Kelly is an urban farmer herself, starting her own farm 11 years ago. KCCUA eventually took over her lease on the land, two certified-organic acres in the Argentine neighborhood of Kansas City.
The nonprofit now uses the farm as educational and research space for urban farmers. Produce from the farm, which includes beans, cucumbers, edible flowers, fingerling potatoes, hot peppers, melons, pumpkins, and tomatoes, among many other things, is available through a community-supported agriculture program and farmers’ markets.
Creating Urban Farms
"It’s beyond question whether interest is going up," said McCrate, who builds backyard vegetable gardens. "I don’t know what that means in the long term, but it’s really, really crazy right now."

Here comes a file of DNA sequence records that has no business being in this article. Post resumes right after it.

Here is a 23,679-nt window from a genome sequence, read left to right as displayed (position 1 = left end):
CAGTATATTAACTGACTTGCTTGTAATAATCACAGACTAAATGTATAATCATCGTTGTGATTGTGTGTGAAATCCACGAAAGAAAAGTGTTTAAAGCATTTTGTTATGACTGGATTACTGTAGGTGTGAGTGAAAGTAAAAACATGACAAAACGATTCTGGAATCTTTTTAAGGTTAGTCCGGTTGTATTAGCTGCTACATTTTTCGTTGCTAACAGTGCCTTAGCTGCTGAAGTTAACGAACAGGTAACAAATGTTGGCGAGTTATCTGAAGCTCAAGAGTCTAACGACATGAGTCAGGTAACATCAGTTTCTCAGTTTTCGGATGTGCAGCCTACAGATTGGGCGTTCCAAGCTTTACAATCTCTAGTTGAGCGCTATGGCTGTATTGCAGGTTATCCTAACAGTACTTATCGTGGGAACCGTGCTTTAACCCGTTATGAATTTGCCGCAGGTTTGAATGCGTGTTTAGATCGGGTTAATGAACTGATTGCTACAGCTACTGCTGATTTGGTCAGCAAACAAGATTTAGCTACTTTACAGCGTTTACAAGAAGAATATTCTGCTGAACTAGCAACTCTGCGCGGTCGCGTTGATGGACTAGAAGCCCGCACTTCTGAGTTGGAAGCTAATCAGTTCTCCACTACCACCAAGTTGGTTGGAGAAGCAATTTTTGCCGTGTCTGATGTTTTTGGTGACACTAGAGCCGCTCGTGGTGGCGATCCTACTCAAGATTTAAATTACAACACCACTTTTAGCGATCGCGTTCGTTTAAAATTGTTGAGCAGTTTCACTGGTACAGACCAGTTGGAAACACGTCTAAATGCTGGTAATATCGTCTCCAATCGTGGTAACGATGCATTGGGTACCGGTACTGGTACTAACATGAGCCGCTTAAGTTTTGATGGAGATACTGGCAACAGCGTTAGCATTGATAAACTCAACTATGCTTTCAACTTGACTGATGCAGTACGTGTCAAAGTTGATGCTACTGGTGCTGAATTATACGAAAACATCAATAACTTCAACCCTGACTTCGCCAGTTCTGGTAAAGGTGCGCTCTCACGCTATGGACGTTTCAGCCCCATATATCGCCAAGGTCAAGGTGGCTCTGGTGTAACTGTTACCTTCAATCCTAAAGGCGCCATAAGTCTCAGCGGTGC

Seattle Urban Farm Company establishes organic vegetable plots in private backyards and lots. McCrate, who started the company last year, now runs the business with Brad Halm, a former community- supported agriculture manager of Village Acres Farm in Mifflintown, Pa. McCrate said he wasn't sure the business could support him financially, but "right off the bat" interest was high enough he stayed busy all year. So far, he has installed about 100 gardens.
"People are kind of freaking out about the economy and fuel and their carbon footprints," he said. "People are calling us every day (to inquire about an urban, food-producing garden)."
McCrate’s gardens are extremely varied in size, from a few pots on a patio to a 50-foot by 100-foot lot. The typical size is between 200 and 300 square feet. People request a variety of fruits and vegetables that usually includes broccoli, carrots and salad greens.